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How Safe Is Your Dividend?
09/19/2011 4:30 pm EST
Financial advisor Frank Weiler has developed a tool to assess which dividend stocks are most suitable for income-focused retirees, writes Rob Carrick, reporter and columnist for The Globe and Mail.
Let’s clarify your investing goal if you’re a retiree.
It’s income, in most cases, not growth. You want investments that pay interest or dividends, not those that offer only the potential to rise in value.
In his new book InSync Income, financial advisor Frank Weiler argues that income is money you can actually keep because it’s paid into your investment account. As for capital gains, they come and go. Lately, it’s mostly been go.
"Say someone has $100,000 in investments and they’re getting 5% income, and they get their $5,000," explains Weiler, president of First Reliance Asset Management. "It’s completely different for someone who has $100,000 and is hoping that it goes up 5%. That concept is not well understood by the ordinary investor."
Statistics Canada has estimated that as much as one-quarter of the population will be 65 or older in 20 years, which means retirement investing is a theme of growing importance. Weiler’s contribution to the discussion is a new method of assessing dividend stocks to find those most suitable to income-focused retirees.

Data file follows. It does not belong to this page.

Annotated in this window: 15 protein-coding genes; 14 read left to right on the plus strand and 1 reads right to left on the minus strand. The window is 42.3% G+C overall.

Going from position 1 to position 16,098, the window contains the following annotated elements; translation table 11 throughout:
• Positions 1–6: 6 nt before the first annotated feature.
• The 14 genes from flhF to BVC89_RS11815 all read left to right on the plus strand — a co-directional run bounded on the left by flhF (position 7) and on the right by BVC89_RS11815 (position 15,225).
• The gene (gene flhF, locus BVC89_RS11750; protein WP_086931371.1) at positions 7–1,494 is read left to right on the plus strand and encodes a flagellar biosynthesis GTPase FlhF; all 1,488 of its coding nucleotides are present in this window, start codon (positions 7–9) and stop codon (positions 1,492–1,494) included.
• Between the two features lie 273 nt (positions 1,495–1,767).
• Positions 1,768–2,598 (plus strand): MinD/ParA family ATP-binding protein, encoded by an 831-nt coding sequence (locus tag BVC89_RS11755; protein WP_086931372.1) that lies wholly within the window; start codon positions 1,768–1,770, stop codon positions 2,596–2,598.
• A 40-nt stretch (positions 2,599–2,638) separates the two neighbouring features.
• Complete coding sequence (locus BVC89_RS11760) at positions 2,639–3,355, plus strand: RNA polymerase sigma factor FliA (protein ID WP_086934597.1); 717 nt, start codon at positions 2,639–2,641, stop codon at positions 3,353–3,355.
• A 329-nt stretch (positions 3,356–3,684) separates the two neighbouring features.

It’s called the Dividend Anchor Score, and it compares a dividend stock’s yield against its volatility, or tendency to jump around in price.
Weiler said the underlying thinking here is that investors want as high a yield as possible while keeping risk, as measured by volatility, under control. "The safety of your dividend is the most important consideration—is it going to continue on?"
The Dividend Anchor Score aims directly at dividend safety. It’s by no means definitive, but it’s worth a look as part of your broader research into whether a dividend stock is suitable for your retirement income portfolio.
In his book, Weiler says the theory behind the score is that the dividend paid by a stock can act as an anchor for its price and prevent it from fluctuating wildly. The more reliable the dividend, the better anchor a stock has.
Calculating the anchor score requires you to know a stock’s dividend yield, which is a company’s annualized dividend expressed as a percentage of its share price, and its beta, which measures volatility against the appropriate benchmark stock index, in this case, the S&P/TSX composite index.